Who should win: Frozen. As two of the five films haven’t had much U.S. distribution yet, I’m basing this on my viewing of The Croods, Despicable Me 2 and Frozen. Of that bunch, Frozen stands out to me as the best, though this year’s category isn’t nearly as impressive as last year’s (where the nominees were Brave, Frankenweenie, ParaNorman, The Pirates! Band of Misfits and Wreck-It Ralph — potential classics all).
Who will win: Frozen. In a lackluster crowd, it’s the clear winner.
Dark horse: The Wind Rises. This could be the final film from Hayao Miyazaki.
 
• Best documentary
Nominees: The Act of Killing, Cutie and the Boxer, Dirty Wars, The Square, 20 Feet From Stardom.
Who should win: 20 Feet From Stardom. Admittedly, it’s the only one of the bunch I’ve seen. But this look at backup singers tells engrossing stories and gets you excited about these heretofore unknown (to mainstream audiences) performers.  
Who will win: 20 Feet From Stardom. Though this is another category where serious subjects have to compete with lighter fare, I think this inside show biz tale might win more fans.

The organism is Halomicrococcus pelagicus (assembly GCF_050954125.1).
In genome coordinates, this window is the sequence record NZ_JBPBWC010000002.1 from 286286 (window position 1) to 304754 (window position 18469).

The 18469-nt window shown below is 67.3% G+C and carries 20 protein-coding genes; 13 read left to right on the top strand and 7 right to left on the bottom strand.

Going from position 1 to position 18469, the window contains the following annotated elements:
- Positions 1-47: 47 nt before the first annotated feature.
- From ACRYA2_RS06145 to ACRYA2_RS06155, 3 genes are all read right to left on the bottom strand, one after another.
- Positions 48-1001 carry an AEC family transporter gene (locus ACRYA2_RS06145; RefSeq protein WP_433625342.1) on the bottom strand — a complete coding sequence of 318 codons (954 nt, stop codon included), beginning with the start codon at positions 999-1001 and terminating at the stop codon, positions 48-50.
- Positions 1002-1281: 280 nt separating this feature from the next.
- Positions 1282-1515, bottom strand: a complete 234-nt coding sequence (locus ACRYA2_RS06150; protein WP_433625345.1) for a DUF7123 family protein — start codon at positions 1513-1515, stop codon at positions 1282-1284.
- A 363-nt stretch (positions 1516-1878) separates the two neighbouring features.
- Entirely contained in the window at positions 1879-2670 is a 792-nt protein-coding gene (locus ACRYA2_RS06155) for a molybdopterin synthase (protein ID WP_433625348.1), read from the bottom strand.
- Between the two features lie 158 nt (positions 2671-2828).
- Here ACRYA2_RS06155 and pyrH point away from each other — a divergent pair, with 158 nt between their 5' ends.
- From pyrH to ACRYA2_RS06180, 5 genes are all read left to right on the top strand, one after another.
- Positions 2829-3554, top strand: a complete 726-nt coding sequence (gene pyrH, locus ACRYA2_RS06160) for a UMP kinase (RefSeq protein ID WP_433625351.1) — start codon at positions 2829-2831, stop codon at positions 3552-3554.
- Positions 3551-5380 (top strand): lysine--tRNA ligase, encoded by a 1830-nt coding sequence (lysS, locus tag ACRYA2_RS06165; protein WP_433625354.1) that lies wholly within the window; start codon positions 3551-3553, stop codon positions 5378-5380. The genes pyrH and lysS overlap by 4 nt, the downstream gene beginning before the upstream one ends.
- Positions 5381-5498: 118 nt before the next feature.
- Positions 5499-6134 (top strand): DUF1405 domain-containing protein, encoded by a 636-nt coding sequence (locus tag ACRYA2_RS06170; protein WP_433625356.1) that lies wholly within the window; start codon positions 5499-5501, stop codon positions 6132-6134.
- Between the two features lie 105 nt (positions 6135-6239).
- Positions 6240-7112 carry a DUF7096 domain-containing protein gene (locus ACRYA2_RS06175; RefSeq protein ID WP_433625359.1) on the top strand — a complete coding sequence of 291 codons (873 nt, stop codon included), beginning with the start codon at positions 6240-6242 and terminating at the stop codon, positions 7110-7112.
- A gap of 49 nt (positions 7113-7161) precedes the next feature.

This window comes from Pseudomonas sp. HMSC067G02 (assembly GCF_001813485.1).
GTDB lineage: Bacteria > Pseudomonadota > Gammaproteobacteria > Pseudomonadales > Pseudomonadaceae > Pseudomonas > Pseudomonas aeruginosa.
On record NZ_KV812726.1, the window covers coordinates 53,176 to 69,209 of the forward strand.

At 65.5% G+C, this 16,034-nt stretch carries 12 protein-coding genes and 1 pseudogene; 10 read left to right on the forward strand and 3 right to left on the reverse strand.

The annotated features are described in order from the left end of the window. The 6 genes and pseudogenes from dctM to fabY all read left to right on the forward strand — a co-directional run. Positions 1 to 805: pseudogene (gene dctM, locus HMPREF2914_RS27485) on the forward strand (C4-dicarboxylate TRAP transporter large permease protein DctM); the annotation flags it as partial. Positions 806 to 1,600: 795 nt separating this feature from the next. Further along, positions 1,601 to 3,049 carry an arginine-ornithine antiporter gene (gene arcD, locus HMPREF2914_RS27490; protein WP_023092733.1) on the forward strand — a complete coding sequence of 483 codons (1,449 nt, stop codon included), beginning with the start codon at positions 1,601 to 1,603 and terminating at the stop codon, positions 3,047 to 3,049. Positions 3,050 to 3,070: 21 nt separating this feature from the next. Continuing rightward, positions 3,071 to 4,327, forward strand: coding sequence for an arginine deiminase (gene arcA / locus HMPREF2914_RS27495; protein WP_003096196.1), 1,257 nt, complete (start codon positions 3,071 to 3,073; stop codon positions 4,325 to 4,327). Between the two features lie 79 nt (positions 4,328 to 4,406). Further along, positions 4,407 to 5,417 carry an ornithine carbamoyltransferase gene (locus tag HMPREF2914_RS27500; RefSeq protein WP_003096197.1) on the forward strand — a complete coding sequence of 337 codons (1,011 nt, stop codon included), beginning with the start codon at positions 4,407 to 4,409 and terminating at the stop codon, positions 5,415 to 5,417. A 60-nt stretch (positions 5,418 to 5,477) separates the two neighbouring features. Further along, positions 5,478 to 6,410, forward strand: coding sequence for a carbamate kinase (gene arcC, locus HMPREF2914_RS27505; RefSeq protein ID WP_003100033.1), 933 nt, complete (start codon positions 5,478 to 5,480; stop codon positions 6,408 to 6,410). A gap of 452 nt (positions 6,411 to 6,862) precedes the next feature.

Dark horse: The Act of Killing. This documentary (the other one with big buzz) contains both a Hollywood element (the shooting of a film about mass killings in Indonesia featuring some of the people who carried out the murders) and a more weighty topic.
 
• Best foreign language film
Nominees: The Broken Circle Breakdown (Belgium), The Great Beauty (Italy), The Hunt (Denmark), The Missing Picture (Cambodia), Omar (Palestine).
Who will win: The Great Beauty. I’m completely at the mercy of the Internet here, as I’ve viewed none of these yet myself (though both The Hunt and The Broken Circle Breakdown are available now via Comcast OnDemand and The Great Beauty is available for purchase on iTunes). The Italian film does, however, have the most name recognition of the bunch. 
Dark horse: The Hunt. Entertainment Weekly picks this film as the most competitive of the other four.